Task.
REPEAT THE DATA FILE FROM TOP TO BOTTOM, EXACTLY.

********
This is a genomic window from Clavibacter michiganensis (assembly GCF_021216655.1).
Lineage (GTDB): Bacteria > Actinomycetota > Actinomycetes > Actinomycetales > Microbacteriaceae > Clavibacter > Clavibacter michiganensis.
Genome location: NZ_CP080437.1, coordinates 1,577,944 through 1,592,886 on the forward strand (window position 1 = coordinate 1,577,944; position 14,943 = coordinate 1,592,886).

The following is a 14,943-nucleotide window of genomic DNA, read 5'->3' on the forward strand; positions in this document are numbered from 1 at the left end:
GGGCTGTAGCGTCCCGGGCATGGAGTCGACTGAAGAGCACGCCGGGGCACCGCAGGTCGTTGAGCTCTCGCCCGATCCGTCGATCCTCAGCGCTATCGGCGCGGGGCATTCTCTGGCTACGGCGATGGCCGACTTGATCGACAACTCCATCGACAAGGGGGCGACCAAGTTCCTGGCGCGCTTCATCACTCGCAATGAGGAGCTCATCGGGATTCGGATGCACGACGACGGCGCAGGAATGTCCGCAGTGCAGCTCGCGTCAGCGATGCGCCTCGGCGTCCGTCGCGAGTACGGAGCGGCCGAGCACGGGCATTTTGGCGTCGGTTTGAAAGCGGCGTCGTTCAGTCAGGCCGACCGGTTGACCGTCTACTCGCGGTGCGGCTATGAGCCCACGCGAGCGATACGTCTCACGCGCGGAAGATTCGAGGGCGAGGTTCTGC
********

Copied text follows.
This is a genomic window from Clavibacter michiganensis (assembly GCF_021216655.1).
Lineage (GTDB): Bacteria > Actinomycetota > Actinomycetes > Actinomycetales > Microbacteriaceae > Clavibacter > Clavibacter michiganensis.
Genome location: NZ_CP080437.1, coordinates 1,577,944 through 1,592,886 on the forward strand (window position 1 = coordinate 1,577,944; position 14,943 = coordinate 1,592,886).

The following is a 14,943-nucleotide window of genomic DNA, read 5'->3' on the forward strand; positions in this document are numbered from 1 at the left end:
GGGCTGTAGCGTCCCGGGCATGGAGTCGACTGAAGAGCACGCCGGGGCACCGCAGGTCGTTGAGCTCTCGCCCGATCCGTCGATCCTCAGCGCTATCGGCGCGGGGCATTCTCTGGCTACGGCGATGGCCGACTTGATCGACAACTCCATCGACAAGGGGGCGACCAAGTTCCTGGCGCGCTTCATCACTCGCAATGAGGAGCTCATCGGGATTCGGATGCACGACGACGGCGCAGGAATGTCCGCAGTGCAGCTCGCGTCAGCGATGCGCCTCGGCGTCCGTCGCGAGTACGGAGCGGCCGAGCACGGGCATTTTGGCGTCGGTTTGAAAGCGGCGTCGTTCAGTCAGGCCGACCGGTTGACCGTCTACTCGCGGTGCGGCTATGAGCCCACGCGAGCGATACGTCTCACGCGCGGAAGATTCGAGGGCGAGGTTCTGC